Burgers, Fries and Shakes

Shake Shack (“Shak”) is a burger joint that is much more than a burger joint. It’s tough to describe if you haven’t eaten there.

At the end of 2018, Shak will have about 123 domestic (U.S.) company-owned locations and about 85 Licensed Shacks (the majority of the licensed locations are international, but some are currently located in domestic airports).

With those numbers stated, an investment in Shake Shack is not focused on the current numbers of locations but the potential for future locations. Additionally, an investment in Shake Shack must account for something greater than a flash in the pan burger joint that could easily be replicated. Is there something different about Shake Shack? Can there be many, many more locations, both domestic and international?

Intangibles

If you are choosing what to write about first, the numbers or the quality of Shak’s business, you will most likely select the numbers. Why? Because, numbers are easier to convey. There is a concreteness to numbers that eludes the investor when quality is the topic. Culture and quality are both categories that make a business much more valuable, but are so hard to define or point at.

“Hospitality is in our DNA. We take great pride in our culture and believe that it is the single most important factor in our success. Our mission to Stand For Something Good® permeates throughout every Shack we build, every ingredient we source and every team member we hire. We take care of each other first and foremost so that we can take care of our guests, our community, our suppliers and our investors.”

I am sure McDonald’s has a similar mission statement or some such idea posted on some corporate placard, but you can sense from Shak that there is a little more meaning to its corporate mission.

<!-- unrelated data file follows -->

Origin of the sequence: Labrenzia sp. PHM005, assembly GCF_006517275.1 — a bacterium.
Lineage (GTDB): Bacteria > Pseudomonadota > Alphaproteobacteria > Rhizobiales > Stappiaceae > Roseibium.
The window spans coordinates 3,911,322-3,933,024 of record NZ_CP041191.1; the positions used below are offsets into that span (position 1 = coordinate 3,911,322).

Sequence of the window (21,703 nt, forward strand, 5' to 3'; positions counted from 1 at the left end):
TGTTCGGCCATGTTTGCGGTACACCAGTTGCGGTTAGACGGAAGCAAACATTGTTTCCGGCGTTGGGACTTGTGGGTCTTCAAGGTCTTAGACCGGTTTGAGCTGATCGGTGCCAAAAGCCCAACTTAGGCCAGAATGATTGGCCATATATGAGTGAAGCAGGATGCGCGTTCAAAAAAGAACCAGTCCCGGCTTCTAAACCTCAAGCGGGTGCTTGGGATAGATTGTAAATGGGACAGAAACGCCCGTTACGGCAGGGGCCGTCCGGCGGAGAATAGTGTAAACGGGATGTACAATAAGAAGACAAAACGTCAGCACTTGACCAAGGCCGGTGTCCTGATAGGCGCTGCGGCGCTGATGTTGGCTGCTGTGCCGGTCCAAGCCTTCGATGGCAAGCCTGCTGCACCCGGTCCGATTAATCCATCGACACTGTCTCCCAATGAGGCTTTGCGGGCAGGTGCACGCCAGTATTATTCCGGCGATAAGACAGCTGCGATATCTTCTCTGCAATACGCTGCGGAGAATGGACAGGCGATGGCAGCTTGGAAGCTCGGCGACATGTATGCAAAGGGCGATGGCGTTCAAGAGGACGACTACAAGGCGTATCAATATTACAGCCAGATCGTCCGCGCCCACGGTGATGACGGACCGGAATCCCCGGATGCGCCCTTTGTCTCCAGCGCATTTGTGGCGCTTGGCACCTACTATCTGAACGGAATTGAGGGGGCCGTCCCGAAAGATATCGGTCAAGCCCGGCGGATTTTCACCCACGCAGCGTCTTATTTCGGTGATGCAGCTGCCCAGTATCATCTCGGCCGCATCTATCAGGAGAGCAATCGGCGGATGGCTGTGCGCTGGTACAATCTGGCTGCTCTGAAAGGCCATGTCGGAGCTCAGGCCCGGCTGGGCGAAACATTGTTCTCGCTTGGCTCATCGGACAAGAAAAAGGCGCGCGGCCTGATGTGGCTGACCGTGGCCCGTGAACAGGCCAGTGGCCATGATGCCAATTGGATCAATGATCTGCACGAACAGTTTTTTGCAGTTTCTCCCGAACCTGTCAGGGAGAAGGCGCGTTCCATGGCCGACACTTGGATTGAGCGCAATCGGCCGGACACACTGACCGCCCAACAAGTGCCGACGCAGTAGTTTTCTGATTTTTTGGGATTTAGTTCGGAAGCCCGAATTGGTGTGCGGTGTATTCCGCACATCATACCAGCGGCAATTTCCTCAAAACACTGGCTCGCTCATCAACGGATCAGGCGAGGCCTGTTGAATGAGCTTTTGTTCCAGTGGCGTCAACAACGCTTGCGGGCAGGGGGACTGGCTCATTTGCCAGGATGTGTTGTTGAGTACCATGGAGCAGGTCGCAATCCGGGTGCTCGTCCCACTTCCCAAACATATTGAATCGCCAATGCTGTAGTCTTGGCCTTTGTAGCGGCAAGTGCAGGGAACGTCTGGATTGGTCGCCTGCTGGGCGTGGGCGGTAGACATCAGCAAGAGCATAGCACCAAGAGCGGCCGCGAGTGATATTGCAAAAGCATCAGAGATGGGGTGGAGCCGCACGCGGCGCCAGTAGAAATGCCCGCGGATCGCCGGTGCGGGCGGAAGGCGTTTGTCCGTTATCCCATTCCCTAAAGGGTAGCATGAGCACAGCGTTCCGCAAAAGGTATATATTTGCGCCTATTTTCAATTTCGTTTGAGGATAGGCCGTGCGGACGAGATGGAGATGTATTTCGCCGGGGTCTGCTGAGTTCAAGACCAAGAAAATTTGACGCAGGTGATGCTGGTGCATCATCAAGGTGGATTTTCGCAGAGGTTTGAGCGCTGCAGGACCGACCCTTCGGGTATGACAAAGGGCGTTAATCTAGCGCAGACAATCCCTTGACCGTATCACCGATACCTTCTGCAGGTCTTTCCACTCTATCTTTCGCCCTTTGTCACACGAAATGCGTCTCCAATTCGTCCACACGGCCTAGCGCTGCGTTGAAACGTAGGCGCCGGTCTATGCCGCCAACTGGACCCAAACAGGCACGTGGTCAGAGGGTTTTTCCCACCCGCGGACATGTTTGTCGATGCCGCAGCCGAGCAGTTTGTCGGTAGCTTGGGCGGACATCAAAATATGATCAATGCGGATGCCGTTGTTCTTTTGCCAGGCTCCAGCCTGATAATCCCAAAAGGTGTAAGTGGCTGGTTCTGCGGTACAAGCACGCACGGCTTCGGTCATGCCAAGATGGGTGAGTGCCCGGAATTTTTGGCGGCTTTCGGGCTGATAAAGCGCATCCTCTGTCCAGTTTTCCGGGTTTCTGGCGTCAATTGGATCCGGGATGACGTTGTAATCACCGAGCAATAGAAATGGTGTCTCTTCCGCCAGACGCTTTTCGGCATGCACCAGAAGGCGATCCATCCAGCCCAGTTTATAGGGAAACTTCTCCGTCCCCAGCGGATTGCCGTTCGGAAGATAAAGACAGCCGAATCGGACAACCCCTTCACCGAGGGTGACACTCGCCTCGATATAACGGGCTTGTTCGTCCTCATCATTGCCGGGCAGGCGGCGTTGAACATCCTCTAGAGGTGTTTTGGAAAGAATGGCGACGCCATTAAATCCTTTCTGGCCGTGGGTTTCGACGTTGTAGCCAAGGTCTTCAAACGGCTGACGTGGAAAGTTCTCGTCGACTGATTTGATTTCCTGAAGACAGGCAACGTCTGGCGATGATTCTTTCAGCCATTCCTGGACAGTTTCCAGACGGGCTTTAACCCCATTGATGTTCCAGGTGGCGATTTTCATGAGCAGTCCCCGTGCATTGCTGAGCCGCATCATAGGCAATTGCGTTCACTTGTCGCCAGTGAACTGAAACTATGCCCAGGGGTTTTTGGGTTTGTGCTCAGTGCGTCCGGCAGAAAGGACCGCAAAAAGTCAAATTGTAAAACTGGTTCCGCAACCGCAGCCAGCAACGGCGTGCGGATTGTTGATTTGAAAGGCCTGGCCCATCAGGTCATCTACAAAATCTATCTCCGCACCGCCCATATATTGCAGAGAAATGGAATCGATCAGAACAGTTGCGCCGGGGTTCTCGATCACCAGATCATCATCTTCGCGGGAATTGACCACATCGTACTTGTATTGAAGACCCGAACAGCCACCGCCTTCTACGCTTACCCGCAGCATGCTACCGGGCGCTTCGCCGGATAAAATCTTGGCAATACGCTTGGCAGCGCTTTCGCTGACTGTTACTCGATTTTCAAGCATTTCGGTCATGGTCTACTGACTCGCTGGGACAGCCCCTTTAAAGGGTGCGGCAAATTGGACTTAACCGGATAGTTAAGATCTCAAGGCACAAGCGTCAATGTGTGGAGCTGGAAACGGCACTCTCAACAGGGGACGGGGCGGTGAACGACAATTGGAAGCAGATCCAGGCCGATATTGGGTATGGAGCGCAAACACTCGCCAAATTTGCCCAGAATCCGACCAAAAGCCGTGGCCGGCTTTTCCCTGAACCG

The “enlightened hospitality” from Danny Meyer (Founder of Shak) does persist throughout the locations of Shak. It shows up in the quality of the burgers, the denseness of the shakes and in each new food item. The aim of each new menu item is to please the customers.

These quality factors mean much more to the future potential and stickiness of the business than the current or possible future numbers that will be discussed below. I do think Shak has these factors going for it. In terms of quality, it’s tough to know how much extra to pay for it (as an investor), but you can sense the quality in the experience and know that it is probably worth it to pay a little extra for such quality.

Numbers:

A sigh of relief that the hard part is behind us. Now the numbers.

Current revenue numbers are $430m TTM and roughly 8.5% operating margins. These profit margins are working off a small base and one would anticipate with further revenue growth, Shak should be able to leverage its cost structure over a greater sales base. Below is the operating margin history of Chipotle. Shak has actually shown much greater operating profits at a lower level of revenue, but the idea of operating leverage is very clear in the numbers below. Chipotle has been one of, if not the most, successful restaurant brands in the past two decades.

Revenue Operating Profit Operating Margins
2006 470 6 1.28%
2007 627 31 4.94%
2008 822 62 7.54%